Clonal growth of human stem cells from a single dissociated cell, and without the need for added animal and other components, is reported online this week in Nature Materials. This rapid and quantitative method could lead to the easy generation of cloned cultures of clinically important single cells, opening up the possibility for use in gene manipulation and for various therapeutic purposes.
Daniel Anderson and colleagues describe a high-throughput combinatorial array method for analysing hundreds of polymer substrates to find structure-function relationships between the chemistry of the substrate surface and the response of the stem cell. They discovered culture substrates that can be used to clonally expand fully dissociated single human pluripotent stem cells ― that is, that have the ability to differentiate into any cell type ― and induced pluripotent stem cells in an environment without feeder cells and animal components. Avoiding usage of these additional components may reduce the risk of immune rejection problems.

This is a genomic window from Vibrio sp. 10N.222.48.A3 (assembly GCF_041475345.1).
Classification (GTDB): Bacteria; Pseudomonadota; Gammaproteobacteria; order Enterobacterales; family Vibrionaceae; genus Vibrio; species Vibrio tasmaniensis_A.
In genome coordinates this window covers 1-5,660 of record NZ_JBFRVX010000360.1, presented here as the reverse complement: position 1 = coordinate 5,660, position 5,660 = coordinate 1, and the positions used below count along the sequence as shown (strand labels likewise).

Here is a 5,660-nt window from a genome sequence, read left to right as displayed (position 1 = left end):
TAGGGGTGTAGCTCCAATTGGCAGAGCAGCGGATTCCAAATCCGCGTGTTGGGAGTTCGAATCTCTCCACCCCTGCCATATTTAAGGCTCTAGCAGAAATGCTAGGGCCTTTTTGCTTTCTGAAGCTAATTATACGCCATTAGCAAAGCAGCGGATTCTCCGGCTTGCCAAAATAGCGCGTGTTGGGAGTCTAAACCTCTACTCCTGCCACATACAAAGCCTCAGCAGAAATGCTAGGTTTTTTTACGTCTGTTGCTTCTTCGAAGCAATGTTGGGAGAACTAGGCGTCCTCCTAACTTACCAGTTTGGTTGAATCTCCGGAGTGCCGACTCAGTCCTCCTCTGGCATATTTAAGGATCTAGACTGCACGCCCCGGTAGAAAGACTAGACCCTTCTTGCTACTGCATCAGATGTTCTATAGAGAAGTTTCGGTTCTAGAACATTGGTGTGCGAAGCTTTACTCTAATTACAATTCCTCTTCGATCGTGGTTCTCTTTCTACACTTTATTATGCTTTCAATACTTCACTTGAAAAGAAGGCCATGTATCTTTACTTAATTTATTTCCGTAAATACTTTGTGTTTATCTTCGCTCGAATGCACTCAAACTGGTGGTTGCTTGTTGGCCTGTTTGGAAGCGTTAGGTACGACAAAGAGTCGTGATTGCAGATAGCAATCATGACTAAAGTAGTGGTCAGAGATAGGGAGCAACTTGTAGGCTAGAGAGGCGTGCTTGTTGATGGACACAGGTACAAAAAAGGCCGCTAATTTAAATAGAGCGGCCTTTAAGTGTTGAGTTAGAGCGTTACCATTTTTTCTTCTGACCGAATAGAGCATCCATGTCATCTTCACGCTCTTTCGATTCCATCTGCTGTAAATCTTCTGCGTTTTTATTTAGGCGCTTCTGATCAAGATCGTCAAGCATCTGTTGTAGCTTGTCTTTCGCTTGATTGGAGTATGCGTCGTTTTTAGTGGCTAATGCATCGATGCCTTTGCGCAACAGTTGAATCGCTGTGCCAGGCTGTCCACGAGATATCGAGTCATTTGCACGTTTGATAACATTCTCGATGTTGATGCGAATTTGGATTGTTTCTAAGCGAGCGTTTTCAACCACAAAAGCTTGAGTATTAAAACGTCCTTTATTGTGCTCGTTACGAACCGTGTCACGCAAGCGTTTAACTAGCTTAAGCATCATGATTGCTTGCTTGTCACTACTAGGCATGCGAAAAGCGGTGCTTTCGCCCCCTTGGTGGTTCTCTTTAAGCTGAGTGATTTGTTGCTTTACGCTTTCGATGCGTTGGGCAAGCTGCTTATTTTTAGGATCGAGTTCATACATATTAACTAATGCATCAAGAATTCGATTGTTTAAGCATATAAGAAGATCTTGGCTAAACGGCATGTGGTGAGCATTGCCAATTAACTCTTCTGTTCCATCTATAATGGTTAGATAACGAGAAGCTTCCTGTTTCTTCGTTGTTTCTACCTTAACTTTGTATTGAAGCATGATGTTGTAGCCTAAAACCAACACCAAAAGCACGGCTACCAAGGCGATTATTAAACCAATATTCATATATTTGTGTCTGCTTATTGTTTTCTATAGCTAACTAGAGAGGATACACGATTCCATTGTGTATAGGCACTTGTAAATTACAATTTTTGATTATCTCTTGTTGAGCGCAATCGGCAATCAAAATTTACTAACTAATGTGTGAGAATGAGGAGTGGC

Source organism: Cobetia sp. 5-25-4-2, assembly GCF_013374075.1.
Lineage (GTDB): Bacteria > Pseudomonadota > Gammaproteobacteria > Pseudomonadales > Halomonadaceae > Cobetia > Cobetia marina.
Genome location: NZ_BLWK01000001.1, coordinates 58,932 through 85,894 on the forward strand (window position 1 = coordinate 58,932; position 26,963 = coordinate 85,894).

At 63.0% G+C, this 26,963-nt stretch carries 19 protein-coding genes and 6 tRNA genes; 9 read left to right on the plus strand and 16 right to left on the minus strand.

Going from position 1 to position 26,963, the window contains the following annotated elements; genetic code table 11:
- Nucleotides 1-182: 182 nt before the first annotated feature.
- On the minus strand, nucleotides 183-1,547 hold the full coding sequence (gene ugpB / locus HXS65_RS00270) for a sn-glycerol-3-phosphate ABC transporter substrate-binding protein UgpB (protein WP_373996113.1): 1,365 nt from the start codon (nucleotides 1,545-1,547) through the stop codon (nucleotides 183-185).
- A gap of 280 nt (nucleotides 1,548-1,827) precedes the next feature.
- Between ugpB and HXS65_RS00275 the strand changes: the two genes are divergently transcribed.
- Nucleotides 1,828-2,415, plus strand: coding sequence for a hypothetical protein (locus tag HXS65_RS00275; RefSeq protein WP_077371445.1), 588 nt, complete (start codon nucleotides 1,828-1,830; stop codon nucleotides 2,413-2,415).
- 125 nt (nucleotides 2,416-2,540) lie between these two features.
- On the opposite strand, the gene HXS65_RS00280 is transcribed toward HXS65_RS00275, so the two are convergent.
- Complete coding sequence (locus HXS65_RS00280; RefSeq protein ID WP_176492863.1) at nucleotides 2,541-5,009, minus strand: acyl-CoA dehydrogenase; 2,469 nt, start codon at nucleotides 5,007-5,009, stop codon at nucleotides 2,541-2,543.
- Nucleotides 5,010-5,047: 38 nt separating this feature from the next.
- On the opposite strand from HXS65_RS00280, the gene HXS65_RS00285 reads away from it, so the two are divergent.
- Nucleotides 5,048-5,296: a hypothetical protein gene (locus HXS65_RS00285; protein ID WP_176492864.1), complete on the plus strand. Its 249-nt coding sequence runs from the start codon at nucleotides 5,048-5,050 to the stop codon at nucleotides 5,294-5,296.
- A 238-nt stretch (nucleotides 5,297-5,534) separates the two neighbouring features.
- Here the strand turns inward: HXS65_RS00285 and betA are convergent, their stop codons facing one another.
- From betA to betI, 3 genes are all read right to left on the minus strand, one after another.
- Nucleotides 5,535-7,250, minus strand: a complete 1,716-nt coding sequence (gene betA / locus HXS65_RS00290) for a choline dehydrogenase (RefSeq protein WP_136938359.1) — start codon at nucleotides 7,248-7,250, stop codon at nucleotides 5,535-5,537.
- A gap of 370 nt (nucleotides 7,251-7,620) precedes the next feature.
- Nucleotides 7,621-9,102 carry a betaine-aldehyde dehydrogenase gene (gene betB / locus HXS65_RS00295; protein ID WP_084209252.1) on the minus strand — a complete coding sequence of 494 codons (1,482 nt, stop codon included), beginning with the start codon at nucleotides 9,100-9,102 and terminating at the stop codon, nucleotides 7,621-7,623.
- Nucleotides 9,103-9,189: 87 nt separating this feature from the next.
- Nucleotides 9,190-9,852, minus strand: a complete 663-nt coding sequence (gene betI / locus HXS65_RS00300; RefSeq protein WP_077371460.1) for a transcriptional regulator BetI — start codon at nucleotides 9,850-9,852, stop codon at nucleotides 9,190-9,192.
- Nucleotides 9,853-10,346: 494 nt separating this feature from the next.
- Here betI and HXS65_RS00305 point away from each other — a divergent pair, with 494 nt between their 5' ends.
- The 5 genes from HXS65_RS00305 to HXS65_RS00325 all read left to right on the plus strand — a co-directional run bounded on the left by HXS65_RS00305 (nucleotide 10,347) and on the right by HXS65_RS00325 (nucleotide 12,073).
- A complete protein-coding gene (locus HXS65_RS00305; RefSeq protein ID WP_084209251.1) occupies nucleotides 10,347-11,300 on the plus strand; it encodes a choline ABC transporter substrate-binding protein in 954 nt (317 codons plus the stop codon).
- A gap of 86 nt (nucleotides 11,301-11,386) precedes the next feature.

Planetary science: Building blocks of DNA detected in meteoritesNature Communications
Health: Psilocybin use associated with lower risk of opioid addictionScientific Reports